Saturday, June 17, 2017

Cesky Krumlov - A Pearl of European Renaissance

Vitkovki, a Czech noble clan which also include the residents of the famous House of Rosenberg started the construction of the castle and their settlement in 1240 at a site in the South Bohemian Region of the then Czechoslovakia chosen due to its location on an important trade route of the region which was traditionally known as Chrumbenowe and now as Český Krumlov which literally means a crooked meadow in German. Gold was found at a site near to the settlement in the 15th century which attracted the German miners to come and settle here which eventually led to a shift in the ethnic characteristics of the region to an extent that the natives became a small minority. 
Rudolf II, the then emperor of the present regions of Croatia, Hungary and Austria who is also led responsible for the deadly Thirty Years War period of European religious war history bought Český Krumlov in 1602 and gifted it to his son. The castle which is now identified as a World Heritage site since 1992 then went into the hands of House of Schwarzenberg in 1719 whose current head Karel served as the Minister of Foreign Affairs of the Czech Republic & remained in their hands up till the onset of the twentieth century. After the first world war, the city became part of the Bohemian Forest Region & was declared a part of German-Austria though it didn’t lasted very long & the Czechoslovakian army occupied it by the end of 1918. The town experienced a phase of decay since the completion of both the world wars until 1989 when it restored its historic beauty as a result of Velvet Revolution and is now one of the important tourist destinations of the Czech Republic. 
Český Krumlov lies in the South Bohemian Region of the Czech Republic along the meanders of River Vltava which is the longest river of the nation. The population of the town in 2007 was around 14,000 which is approximated to be around 8,000 in 1910 just before the first world war. The architecture of the Castle and the town is a mix of Gothic, Renaissance, and Baroque schools of Architecture and the period of Renaissance had a huge impact in the making of it. There are various festivals like the five petaled rose festival, & the International Music festival which are organised by the local society. This human settlement beholds in itself the rich medieval European Architectural Expression Style preserved and conserved for centuries along with a culture that started off around the lifestyle of the royal families to the theatrical tradition of contemporary times that got enriched after the second world war especially with the onset of the South Bohemian Theatre Festival in the mid parts of the twentieth century.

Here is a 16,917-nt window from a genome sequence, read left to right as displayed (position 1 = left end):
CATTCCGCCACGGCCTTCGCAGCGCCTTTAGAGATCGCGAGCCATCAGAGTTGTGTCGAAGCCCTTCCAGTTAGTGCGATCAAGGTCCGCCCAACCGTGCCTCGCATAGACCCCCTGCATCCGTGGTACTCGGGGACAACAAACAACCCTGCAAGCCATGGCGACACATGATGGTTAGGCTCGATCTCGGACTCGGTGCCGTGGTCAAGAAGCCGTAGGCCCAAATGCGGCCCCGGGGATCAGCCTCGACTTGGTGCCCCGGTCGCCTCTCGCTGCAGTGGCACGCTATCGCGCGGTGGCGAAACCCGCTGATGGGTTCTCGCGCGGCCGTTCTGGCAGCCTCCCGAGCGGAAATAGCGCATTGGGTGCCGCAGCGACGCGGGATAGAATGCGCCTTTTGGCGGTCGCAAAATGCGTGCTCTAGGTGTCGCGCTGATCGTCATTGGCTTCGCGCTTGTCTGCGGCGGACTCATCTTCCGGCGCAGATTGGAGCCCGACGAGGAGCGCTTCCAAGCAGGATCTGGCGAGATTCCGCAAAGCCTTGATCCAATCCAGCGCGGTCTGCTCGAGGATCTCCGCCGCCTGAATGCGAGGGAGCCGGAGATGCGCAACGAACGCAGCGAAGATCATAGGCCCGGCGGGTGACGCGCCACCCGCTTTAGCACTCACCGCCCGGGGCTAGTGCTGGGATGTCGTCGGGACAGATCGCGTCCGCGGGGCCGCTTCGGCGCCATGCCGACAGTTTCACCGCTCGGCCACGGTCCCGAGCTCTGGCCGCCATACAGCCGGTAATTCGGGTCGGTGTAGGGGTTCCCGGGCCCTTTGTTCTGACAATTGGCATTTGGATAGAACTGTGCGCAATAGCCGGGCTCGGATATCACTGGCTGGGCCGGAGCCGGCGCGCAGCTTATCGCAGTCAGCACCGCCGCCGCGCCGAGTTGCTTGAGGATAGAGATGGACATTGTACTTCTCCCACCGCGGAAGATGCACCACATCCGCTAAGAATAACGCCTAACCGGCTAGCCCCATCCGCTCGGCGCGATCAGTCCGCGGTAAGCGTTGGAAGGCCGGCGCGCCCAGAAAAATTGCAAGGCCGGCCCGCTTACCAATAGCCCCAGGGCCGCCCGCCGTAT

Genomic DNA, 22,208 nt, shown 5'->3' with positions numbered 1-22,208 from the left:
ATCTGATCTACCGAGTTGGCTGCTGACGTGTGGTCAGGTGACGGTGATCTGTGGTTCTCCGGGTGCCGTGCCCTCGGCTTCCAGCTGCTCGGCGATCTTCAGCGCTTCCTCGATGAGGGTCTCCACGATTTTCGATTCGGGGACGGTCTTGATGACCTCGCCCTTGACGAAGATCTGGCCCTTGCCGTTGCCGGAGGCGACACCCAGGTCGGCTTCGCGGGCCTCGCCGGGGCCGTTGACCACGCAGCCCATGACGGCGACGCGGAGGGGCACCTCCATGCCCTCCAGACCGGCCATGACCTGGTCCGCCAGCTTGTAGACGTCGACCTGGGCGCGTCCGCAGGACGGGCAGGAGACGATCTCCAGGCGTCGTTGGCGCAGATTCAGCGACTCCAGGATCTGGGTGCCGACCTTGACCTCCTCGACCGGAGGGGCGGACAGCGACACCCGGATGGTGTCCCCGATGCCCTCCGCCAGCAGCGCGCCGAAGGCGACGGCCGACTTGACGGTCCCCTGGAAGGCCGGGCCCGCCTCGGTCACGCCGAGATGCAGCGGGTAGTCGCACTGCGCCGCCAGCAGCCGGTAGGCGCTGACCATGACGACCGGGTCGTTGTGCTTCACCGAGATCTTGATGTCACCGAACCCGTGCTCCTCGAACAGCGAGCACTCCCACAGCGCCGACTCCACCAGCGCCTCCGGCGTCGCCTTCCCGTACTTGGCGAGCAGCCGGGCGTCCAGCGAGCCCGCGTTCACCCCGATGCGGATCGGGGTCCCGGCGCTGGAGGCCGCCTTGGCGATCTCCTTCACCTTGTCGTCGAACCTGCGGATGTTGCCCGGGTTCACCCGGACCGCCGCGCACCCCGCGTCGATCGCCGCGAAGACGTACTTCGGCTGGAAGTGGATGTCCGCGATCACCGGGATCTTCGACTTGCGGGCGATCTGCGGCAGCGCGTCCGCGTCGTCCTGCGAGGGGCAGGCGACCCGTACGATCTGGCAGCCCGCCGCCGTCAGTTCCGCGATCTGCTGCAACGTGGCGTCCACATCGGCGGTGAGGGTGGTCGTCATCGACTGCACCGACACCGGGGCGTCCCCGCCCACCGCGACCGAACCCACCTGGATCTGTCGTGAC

Thursday, June 15, 2017

Coastal Cities - Our Glorious Past at Risk in its Future

Human Settlements of early and medieval times got shaped around water, may it be in the form of a river or of an ocean. The former saw development of big settlements along with the development of rich culture and the latter acted as a facilitator to transport culturally produced items to other parts of the world by means of Oceans and Seas in the absence of Airways or any connecting mode of transportation. A boat is said to be in existence much earlier than 3000 BC when the Egyptians knew how to assemble wooden planks into a hull. There are numerous such examples which got developed as a means of connection between two culturally different regions/nations. For instance - three out of four India’s earliest metropolitan cities are on the Indian coastline and reasons behind it are quite obvious - the then East Indian Company governing on some parts of Indian boundaries like any other company was doing its business and their business was closely linked to those of the importers and exporters. Coastal Cities got their existence majorly to boost the trading activities and nearly every coastal city has the same story - a story of cultural exchanges in various forms. And henceforth these acted as a source of connection between different regions of human settlements which were otherwise not accessible by any other available means of transportation. 

They have a rich glorious past & they used to help in shaping the identity of the citizens of a country in the minds of the citizens of another. Time has never been stagnant and will never be. It changes for everyone but it seemingly looks to be changing more for the coastal cities and their citizens in the coming decades of the ongoing century. The rise in the sea levels is known to many now and many knows about the effects of climate change & global warming but the direct effect it has on over 100 million human beings is generally less talked about. 

As per the third assessment report of IPCC, a global sea level rise ranging from 1.0 to 2.0 mm annually is being experienced by the oceans and seas depending on the nature of the region. Economically, as per a prediction made in a study conducted by World Bank and OECD suggests that the global flood losses will rise upto $52 billion annually by 2050 which was around $6 billion in 2013 and the figure only considers socio economic factors such as increasing population and ever increasing land value. This is comparatively an old news now but still no national government has took steps in this matter that will sustain in the longer duration of human developmental story and measures which are being taken are just eyeing on current conditions as if cities are just a case of a couple of year developmental process. Senior Economist at the World Bank Stephane Hallegate describes the situation as ‘coastal defences reduces the risk of floods today, but they also attract population and assets in protected areas and thus put them at risk in case of the defence fails, or if an event overwhelms it’.